There’s always a race against the clock when you’re recording on a budget but Wayne always seems to get the best out of us. He’s just super chilled and very good at what he does. The list of bands he’s worked with is all you need to know really. He did a great job with bringing that live sound to the album and combining that with the final mastering by John McBain (Monster Magnet) we were just over the moon with how the record turned out.
What does signing to Drone Rock Records mean to you? How did it happen?
It was completely by accident how it came around. We were supporting Kill West in Brighton at the Hope and Ruin and luckily Adam who owns DRR caught us half way through our set, he approached us immediately and was quite straight with us explaining he wants Gnob on his label and gave us a 4 month window to get some songs together. He helped with the pressing of the records and gave us an amazing platform to get our music out there. I was always told to be aware of record label shenanigans but Adam is a true gent and his word is all you need, we’re well happy to be a part of such a cool label, Brighton feels like our home away from home now.
click here Electric Dream Demon (Full Album)
Which platform do you personally prefer and why… Vinyl, CD or mp3?
All these platforms are equally important for getting our music out there. Mp3 and cd’s are very accessible and cheap. We obviously love vinyl, if you like an album in particular, there’s nothing better than buying the record, studying the artwork and watching that record spin.
As your album launch set came to a close, other artists started stepping out of the audience and picking up instruments and joining in. In effect, your set, morphed in to a free-flowing jam… That’s not something you see everyday and it implies that there was quite a community of talented artists at your launch party. What can you tell us about that community and what it means for GNOB?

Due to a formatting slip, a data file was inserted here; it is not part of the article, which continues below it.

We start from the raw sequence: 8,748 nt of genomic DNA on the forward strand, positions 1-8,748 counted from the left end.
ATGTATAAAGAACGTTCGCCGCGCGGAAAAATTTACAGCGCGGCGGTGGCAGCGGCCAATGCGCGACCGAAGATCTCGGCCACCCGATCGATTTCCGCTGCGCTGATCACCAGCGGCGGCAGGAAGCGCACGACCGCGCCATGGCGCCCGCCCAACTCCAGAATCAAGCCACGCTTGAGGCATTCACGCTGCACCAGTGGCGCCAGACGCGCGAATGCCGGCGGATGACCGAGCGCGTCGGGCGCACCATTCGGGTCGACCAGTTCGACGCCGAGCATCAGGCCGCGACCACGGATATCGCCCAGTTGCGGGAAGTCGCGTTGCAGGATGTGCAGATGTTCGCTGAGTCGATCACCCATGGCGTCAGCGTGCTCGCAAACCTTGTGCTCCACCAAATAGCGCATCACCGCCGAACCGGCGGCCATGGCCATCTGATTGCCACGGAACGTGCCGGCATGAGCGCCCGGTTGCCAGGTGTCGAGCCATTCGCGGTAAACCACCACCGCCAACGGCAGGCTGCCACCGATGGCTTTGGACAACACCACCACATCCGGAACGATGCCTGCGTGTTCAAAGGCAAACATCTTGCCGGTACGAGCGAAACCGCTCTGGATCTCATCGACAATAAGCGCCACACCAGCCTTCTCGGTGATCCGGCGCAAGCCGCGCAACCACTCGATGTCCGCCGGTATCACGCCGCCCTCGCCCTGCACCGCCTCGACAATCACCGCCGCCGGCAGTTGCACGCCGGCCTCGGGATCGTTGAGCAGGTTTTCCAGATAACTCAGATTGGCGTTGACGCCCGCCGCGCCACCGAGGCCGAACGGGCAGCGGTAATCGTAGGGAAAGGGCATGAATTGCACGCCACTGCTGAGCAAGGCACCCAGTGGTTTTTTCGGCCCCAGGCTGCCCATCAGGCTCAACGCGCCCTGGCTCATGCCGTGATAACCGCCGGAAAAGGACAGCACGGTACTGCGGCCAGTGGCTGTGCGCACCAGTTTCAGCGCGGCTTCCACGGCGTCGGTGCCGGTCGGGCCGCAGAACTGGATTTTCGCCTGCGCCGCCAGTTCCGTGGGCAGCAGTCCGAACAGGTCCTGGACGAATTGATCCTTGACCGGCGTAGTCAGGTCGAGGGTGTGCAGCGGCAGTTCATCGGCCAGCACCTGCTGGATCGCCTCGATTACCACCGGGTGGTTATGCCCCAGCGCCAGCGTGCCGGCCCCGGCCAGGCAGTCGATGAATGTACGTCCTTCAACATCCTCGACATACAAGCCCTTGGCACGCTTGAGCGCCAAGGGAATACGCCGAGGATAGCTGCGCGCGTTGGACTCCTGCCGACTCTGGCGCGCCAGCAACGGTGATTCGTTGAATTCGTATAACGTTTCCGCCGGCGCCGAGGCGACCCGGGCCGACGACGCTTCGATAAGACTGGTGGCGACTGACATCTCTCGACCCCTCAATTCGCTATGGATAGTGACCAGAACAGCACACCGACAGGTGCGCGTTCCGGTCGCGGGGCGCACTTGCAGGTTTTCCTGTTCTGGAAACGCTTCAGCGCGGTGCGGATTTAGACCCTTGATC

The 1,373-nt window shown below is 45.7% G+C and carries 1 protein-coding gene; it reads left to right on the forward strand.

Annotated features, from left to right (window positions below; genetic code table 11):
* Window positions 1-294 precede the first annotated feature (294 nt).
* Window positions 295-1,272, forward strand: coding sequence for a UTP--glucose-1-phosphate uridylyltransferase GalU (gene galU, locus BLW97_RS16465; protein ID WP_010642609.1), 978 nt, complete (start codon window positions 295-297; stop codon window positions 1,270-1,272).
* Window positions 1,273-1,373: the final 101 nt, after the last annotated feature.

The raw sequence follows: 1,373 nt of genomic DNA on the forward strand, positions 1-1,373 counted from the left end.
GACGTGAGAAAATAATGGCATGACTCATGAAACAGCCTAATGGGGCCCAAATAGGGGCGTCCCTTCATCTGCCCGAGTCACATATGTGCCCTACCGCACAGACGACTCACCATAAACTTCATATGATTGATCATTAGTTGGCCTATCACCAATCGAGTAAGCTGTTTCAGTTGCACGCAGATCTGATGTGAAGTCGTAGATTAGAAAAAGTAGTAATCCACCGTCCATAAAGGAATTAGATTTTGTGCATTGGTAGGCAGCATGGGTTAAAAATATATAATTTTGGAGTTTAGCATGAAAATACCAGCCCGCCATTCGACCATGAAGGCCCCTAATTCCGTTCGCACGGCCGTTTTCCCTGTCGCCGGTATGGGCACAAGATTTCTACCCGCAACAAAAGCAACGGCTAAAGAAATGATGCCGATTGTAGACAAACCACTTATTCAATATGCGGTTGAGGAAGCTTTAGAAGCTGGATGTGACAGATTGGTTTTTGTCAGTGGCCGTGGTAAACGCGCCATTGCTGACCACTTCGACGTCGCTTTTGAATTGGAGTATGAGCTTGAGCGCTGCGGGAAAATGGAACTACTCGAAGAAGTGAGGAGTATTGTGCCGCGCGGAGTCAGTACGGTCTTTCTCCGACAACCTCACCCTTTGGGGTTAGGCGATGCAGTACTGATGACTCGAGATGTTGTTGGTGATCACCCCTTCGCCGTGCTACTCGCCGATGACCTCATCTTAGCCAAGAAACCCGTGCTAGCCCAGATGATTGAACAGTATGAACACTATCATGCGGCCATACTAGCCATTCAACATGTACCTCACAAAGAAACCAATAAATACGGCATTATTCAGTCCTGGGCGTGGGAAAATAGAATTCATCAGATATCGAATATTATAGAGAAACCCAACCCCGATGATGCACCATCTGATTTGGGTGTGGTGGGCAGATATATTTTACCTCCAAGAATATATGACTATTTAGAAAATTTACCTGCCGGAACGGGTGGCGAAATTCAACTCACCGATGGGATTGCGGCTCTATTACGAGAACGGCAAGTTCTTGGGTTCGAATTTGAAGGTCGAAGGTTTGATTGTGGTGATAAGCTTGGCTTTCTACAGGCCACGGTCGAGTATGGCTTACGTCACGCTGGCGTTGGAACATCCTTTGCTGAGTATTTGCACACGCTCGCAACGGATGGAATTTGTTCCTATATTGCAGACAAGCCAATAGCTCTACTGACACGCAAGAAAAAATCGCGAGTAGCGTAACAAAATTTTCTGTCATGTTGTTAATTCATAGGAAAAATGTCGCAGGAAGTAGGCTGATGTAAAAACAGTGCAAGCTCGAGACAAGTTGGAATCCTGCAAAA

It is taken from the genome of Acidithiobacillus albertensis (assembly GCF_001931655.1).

In general I think the psychedelic community is growing pretty rapidly and I don’t just mean the music. Things are changing and people are embracing new ideas. We all know how beneficial psychedelics can be if used by the right individual in the right way. We need to reconnect with nature and get back into practicing looking after the earth and one another. A lot of our friends in the audience that night are musicians and practice with psychedelics so I guess we’re all a lot more connected naturally so stepping up on stage and jamming with a randomer is exactly what we’re all about. I know a lot of musicians who really don’t feel comfortable in that situation but when you jam, it’s always going have a crest, a moment where the music is clanging and you’re overwhelmed by confusion but suddenly you all find that groove as a group, it’s pretty exhilarating…. For me that’s a trip, a full range of emotions whilst playing. Being safe is boring.
What does the year ahead hold for GNOB?
More of the same we hope, we’re already working on new material and are hoping to record the new album in October, we’ve got the spine of the album mapped out and can’t wait to get those songs out there, they sound great. We’ll also be releasing an e.p of something a little different, we don’t want to go into it too much but we’re going to collaborate with different musicians and give my Farfisa Organ a whirl too. We really want to play abroad and set up a little tour, some festivals, the usual stuff really.
What live acts playing the London scene at the moment would you recommend as a complete “must see”?
Theres so many great acts in London hmmmm. I’d say keep your eyes out for Derelics, Green Lung, School Disco, Trevors Head and Amesbury Banks. All great guys and fantastic musicians too.
Does the succulent still live? (I’m hoping no greenery was seriously harmed during your album launch!)
Yes of course, it’s sitting on a window seal as we speak basking in the sun and being well looked after I assure you.
GNOB’s performance at Blondies lived up to everything I expected, but the intimate setting, involvement of the crowd coupled with the ritualistic twist provided by Lindsey the Sorceress turned a gig in to something altogether otherworldly creating a visible and perhaps indelible connection between all those that shared the night. GNOB’s sound may have its roots in western psych-rock, but they’ve taken a conscious decision to cast themselves adrift on a sea of influences and to let the currents take them where they will. When they play live, GNOB invite the audience to join them on a sonic psychedelic-trip that is as innovative and unexpected as it is enthralling. It’s an exciting evolution in a classic sound that I’m very glad to have experienced. I’m also certain that the evolutionary process is far from over and that we can expect a lot more from GNOB in the future…